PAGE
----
Château de Versailles, on the UNESCO World Heritage List for over 30 years,
is one of the most beautiful achievements of 18th century French art.
Started as a hunting lodge and gentleman's chateau, the young Sun King Louis XIV took over and transformed the palace into the most splendid building and court of its time, hosting many famous and infamous people including Madame Pompadour and Marie Antoinette.The opulent staterooms, the famous Hall of Mirrors where several treaties were signed, and the royal apartments are quite breathtaking. The château lost its standing as the official seat of power in 1789 but acquired a new role in the 19th century as The Museum of the History of France.
I know many of you who have traveled to, even lived in France, have visited Versailles. For some reason, most likely time restraints during Paris visits, I didn't visit until last October, when we were on the river cruise with friends from California and England. Although it's always exciting to see these amazing historic buildings, oohing and aahing over the opulent furnishings all whilst shielding ones eyes from the brilliance of the crystal chandeliers and gold reliefs, I was really on another mission here - looking for less ostentatious red and pink marble!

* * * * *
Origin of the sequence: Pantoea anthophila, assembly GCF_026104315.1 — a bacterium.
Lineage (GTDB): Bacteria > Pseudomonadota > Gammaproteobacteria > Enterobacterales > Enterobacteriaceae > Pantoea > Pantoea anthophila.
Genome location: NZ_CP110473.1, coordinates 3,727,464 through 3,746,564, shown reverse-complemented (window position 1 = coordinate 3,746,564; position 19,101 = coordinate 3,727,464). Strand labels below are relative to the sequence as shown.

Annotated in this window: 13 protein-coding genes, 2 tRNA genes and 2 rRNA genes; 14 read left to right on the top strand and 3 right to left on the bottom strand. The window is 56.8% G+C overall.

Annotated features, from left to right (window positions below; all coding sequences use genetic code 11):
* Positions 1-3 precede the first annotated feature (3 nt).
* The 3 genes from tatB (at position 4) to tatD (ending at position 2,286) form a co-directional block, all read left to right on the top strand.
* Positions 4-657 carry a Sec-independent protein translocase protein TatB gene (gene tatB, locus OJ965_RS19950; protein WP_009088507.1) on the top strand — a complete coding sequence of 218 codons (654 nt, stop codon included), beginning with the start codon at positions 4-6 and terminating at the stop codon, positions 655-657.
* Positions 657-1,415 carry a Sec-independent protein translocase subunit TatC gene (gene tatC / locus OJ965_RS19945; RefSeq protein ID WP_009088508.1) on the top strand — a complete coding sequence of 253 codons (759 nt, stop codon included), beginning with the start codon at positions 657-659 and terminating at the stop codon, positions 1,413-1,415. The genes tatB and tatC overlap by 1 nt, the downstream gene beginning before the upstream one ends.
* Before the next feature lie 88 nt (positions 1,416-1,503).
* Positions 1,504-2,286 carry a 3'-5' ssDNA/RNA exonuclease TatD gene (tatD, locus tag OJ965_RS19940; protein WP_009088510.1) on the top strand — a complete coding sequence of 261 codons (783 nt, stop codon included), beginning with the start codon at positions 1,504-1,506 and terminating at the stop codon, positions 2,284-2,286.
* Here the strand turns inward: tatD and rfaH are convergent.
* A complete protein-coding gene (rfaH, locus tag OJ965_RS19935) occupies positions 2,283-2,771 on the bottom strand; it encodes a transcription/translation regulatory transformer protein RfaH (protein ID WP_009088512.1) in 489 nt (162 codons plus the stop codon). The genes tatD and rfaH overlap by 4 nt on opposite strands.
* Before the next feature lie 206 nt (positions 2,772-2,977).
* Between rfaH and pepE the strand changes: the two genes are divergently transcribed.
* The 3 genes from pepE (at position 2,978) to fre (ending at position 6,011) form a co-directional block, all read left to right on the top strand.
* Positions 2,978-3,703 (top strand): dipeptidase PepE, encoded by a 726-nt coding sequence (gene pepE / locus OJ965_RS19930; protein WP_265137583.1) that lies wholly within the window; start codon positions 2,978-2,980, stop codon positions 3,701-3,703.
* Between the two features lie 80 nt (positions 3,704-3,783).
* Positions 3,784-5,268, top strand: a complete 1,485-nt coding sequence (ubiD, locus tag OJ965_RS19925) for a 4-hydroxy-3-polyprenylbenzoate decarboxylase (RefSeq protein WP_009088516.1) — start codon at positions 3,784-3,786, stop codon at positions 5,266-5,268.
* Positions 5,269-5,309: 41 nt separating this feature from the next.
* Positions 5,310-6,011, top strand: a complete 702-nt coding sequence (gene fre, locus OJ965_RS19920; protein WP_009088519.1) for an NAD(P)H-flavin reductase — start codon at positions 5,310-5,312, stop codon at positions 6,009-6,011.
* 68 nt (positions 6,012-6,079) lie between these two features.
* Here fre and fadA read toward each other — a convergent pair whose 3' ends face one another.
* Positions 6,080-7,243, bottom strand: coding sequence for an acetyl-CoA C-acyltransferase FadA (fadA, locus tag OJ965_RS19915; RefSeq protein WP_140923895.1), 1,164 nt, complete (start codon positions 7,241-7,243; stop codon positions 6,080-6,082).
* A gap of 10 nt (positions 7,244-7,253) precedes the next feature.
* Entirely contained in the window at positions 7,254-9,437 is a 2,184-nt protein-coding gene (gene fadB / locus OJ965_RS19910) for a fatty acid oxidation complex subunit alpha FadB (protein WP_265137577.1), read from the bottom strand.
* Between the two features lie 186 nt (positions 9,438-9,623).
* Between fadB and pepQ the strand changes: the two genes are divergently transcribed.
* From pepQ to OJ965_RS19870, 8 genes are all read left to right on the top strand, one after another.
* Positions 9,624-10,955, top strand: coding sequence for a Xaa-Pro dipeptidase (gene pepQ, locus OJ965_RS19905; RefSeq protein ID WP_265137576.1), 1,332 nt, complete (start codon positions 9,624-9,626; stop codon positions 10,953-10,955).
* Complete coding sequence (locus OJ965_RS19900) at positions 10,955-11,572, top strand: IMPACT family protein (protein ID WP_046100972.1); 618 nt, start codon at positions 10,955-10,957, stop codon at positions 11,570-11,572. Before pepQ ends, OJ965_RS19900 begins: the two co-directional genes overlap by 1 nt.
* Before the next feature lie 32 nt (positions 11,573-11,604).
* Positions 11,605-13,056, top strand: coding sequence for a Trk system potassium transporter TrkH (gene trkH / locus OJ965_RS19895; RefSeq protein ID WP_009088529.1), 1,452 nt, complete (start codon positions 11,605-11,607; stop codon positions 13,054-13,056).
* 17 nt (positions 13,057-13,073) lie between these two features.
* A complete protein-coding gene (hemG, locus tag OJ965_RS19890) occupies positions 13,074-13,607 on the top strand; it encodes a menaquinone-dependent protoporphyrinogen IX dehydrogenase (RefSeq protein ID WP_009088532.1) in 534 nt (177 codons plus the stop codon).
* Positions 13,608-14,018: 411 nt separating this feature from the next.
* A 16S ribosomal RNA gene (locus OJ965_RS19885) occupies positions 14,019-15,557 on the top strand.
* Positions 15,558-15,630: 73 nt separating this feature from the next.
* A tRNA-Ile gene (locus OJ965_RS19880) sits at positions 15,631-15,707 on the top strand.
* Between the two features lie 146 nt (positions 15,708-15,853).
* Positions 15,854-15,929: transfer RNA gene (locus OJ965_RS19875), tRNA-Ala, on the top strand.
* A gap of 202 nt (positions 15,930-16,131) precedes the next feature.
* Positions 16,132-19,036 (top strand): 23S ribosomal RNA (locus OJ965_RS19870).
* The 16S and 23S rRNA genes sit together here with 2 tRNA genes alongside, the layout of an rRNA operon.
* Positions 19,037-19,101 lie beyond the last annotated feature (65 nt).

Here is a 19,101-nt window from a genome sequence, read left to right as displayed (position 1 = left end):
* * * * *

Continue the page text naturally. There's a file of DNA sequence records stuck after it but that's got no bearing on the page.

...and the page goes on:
Follow along as I take you on a quick visit and show you what is just a smidgen of the most famous French château ~~~~~~~~
The Hall of Mirrors
Above and below - lovely somewhat distorted views through wavy glass windows.
Why my interest in particularly the red and pink marbles used at Versailles?
Quarrying of many of these marbles happened around the medieval village of Caunes-Minervois where my brother has lived for many years. Located in the Languedoc region, this was Cathar Country and is full of amazing history. It is known that quarrying there has been ongoing since the 17th century, and there is a possibility that small quarries were even exploited in Roman times as red marble capitals and other details are evident in Languedoc churches dating from the 8th century.
The marble quarry brought prosperity to Caunes especially as outcrops held workable volumes of marble, some over 15M (about 50') in height. The Carrière du Roy (King's Mine) is named for it's most prestigious client, Louis XIV, and he obviously had a lot of the marble brought to Versailles.
When I first visited the site of the quarry closest to Caunes some years back it had closed, however one close to the Carrière du Roy is now operational, as well as a second one a couple of miles away. The marble blocks are now taken to Italy for finishing and then shipped around the world.
Model of the Palace of Versailles. It stands approximately 10 miles southwest of Paris.
The day of our visit was cool and sunny - perfect for a walk through the gardens.
Photo of us (left) with our California friends Kim and Rob, taken by Paula.
I must say I was thrilled to visit Versailles at long last during our trip in October.